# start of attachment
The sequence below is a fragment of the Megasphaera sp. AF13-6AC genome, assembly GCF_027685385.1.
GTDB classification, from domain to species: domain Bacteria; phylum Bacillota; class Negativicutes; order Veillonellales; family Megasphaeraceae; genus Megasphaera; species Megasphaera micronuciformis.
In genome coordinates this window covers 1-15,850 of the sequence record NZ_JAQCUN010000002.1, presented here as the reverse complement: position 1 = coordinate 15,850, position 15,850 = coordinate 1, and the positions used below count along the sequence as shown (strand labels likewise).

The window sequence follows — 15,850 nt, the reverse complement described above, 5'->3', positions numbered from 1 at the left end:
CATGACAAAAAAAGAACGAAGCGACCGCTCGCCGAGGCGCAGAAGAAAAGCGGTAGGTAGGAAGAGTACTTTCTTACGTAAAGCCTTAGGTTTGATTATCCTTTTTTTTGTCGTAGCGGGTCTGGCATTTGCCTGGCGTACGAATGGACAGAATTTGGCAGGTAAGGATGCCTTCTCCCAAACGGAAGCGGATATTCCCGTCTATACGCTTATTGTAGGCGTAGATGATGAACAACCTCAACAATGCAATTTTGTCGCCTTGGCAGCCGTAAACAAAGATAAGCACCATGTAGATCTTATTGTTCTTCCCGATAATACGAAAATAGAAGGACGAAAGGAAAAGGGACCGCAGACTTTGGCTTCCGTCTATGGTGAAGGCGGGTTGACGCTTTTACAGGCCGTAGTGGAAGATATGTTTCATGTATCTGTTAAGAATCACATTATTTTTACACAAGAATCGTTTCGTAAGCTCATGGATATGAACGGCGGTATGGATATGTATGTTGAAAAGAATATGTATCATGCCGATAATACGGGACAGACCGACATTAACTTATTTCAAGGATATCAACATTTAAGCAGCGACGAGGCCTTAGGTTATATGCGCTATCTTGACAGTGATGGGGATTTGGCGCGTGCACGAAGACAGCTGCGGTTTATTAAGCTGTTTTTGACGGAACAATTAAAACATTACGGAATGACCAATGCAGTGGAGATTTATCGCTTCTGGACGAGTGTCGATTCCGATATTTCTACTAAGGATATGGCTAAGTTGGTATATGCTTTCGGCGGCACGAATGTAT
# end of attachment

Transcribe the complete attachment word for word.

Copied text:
The sequence below is a fragment of the Megasphaera sp. AF13-6AC genome, assembly GCF_027685385.1.
GTDB classification, from domain to species: domain Bacteria; phylum Bacillota; class Negativicutes; order Veillonellales; family Megasphaeraceae; genus Megasphaera; species Megasphaera micronuciformis.
In genome coordinates this window covers 1-15,850 of the sequence record NZ_JAQCUN010000002.1, presented here as the reverse complement: position 1 = coordinate 15,850, position 15,850 = coordinate 1, and the positions used below count along the sequence as shown (strand labels likewise).

The window sequence follows — 15,850 nt, the reverse complement described above, 5'->3', positions numbered from 1 at the left end:
CATGACAAAAAAAGAACGAAGCGACCGCTCGCCGAGGCGCAGAAGAAAAGCGGTAGGTAGGAAGAGTACTTTCTTACGTAAAGCCTTAGGTTTGATTATCCTTTTTTTTGTCGTAGCGGGTCTGGCATTTGCCTGGCGTACGAATGGACAGAATTTGGCAGGTAAGGATGCCTTCTCCCAAACGGAAGCGGATATTCCCGTCTATACGCTTATTGTAGGCGTAGATGATGAACAACCTCAACAATGCAATTTTGTCGCCTTGGCAGCCGTAAACAAAGATAAGCACCATGTAGATCTTATTGTTCTTCCCGATAATACGAAAATAGAAGGACGAAAGGAAAAGGGACCGCAGACTTTGGCTTCCGTCTATGGTGAAGGCGGGTTGACGCTTTTACAGGCCGTAGTGGAAGATATGTTTCATGTATCTGTTAAGAATCACATTATTTTTACACAAGAATCGTTTCGTAAGCTCATGGATATGAACGGCGGTATGGATATGTATGTTGAAAAGAATATGTATCATGCCGATAATACGGGACAGACCGACATTAACTTATTTCAAGGATATCAACATTTAAGCAGCGACGAGGCCTTAGGTTATATGCGCTATCTTGACAGTGATGGGGATTTGGCGCGTGCACGAAGACAGCTGCGGTTTATTAAGCTGTTTTTGACGGAACAATTAAAACATTACGGAATGACCAATGCAGTGGAGATTTATCGCTTCTGGACGAGTGTCGATTCCGATATTTCTACTAAGGATATGGCTAAGTTGGTATATGCTTTCGGCGGCACGAATGTAT